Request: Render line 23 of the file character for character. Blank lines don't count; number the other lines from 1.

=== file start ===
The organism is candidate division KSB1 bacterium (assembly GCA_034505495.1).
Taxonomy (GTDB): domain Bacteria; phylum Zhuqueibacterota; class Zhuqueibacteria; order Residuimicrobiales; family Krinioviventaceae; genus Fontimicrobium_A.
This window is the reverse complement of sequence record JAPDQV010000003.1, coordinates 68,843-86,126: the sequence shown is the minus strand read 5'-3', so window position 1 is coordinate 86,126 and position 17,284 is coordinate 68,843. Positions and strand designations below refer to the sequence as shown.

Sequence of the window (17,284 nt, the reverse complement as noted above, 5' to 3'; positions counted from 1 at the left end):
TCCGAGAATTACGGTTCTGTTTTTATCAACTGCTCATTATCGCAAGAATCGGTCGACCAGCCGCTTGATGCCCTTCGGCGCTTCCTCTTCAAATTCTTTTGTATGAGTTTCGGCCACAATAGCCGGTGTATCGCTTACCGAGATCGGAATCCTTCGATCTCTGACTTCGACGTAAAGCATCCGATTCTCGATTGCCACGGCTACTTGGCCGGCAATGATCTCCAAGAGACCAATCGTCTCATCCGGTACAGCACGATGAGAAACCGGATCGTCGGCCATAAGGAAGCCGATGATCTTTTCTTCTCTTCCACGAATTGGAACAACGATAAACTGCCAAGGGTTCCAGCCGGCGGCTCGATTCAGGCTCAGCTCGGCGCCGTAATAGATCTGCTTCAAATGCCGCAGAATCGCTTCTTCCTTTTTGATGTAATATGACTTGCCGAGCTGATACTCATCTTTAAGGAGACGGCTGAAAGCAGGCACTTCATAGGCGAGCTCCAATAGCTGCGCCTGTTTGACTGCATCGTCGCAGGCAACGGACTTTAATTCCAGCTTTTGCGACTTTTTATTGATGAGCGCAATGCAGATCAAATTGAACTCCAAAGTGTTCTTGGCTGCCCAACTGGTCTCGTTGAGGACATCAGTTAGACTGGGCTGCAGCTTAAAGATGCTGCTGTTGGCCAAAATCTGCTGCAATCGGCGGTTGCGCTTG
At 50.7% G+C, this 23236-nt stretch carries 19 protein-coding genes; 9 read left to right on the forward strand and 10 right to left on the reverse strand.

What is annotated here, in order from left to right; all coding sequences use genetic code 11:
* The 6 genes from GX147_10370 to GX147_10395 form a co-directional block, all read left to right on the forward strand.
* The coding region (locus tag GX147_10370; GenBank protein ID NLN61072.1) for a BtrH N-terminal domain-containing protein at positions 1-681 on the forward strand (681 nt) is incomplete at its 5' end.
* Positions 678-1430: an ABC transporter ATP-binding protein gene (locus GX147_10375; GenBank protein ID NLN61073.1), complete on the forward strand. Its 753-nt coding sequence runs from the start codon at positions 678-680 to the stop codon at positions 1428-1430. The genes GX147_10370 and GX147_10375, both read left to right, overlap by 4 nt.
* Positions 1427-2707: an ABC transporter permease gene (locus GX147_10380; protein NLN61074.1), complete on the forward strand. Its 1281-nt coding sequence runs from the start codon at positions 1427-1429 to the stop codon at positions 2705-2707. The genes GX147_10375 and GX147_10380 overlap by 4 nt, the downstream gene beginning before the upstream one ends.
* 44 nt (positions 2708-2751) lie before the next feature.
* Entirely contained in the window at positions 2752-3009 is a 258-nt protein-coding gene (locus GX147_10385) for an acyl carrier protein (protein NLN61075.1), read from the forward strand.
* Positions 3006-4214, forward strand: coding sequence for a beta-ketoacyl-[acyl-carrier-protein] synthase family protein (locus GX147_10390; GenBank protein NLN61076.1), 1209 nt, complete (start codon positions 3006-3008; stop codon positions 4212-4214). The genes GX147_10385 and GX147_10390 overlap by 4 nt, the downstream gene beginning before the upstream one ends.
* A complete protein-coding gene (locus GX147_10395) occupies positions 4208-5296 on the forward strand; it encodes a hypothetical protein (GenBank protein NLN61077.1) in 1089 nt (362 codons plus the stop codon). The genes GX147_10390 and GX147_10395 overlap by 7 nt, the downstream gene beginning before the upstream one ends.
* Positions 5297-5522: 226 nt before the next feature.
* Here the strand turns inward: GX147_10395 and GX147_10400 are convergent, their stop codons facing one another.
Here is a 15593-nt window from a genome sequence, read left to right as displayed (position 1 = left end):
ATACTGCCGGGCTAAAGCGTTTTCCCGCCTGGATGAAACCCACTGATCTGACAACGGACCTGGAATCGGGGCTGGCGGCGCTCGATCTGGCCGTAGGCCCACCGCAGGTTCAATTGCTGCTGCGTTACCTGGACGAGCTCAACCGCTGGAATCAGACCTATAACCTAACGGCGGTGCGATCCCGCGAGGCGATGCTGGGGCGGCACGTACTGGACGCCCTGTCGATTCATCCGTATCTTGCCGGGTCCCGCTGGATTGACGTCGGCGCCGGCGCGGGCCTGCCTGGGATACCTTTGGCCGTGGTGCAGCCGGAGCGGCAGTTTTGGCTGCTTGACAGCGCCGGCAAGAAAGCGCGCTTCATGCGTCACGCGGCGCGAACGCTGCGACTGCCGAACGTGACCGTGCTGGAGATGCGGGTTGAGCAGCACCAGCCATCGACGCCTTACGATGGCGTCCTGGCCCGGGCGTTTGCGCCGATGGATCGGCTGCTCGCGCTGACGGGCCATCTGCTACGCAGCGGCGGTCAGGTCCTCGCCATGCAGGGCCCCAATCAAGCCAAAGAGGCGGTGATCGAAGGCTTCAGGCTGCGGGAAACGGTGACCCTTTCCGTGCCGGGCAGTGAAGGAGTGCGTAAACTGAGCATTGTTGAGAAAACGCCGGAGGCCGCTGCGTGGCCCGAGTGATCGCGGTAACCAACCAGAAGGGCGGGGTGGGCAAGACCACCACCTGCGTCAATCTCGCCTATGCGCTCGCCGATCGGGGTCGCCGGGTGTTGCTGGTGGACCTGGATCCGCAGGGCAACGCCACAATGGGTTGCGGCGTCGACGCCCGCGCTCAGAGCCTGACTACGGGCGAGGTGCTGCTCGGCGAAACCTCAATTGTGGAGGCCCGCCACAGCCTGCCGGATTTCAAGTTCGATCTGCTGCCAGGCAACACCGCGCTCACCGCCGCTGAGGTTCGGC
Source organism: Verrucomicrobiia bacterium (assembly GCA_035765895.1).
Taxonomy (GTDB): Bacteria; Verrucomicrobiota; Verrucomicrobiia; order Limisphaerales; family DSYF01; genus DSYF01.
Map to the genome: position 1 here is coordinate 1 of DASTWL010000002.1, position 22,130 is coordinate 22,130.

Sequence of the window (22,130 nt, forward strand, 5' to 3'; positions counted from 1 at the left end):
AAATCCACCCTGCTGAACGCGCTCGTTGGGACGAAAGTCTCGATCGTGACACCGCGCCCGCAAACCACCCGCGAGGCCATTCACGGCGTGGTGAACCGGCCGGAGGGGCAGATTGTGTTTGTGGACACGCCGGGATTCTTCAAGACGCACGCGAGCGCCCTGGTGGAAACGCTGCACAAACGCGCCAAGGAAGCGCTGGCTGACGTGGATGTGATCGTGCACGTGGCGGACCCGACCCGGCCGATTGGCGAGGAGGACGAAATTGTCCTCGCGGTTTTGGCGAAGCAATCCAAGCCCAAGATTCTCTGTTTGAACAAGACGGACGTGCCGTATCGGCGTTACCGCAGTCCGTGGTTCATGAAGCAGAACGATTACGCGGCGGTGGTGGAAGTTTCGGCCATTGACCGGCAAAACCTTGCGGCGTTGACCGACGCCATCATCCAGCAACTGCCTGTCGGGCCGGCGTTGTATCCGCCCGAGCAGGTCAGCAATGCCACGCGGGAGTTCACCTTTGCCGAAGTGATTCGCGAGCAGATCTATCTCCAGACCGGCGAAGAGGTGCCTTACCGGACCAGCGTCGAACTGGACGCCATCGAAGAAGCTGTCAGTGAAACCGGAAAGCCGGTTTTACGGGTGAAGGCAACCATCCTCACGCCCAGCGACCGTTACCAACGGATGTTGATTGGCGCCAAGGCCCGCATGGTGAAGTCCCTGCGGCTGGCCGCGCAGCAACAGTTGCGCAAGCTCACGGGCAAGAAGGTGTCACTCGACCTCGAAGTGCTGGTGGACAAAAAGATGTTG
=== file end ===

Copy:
Sequence of the window (22,130 nt, forward strand, 5' to 3'; positions counted from 1 at the left end):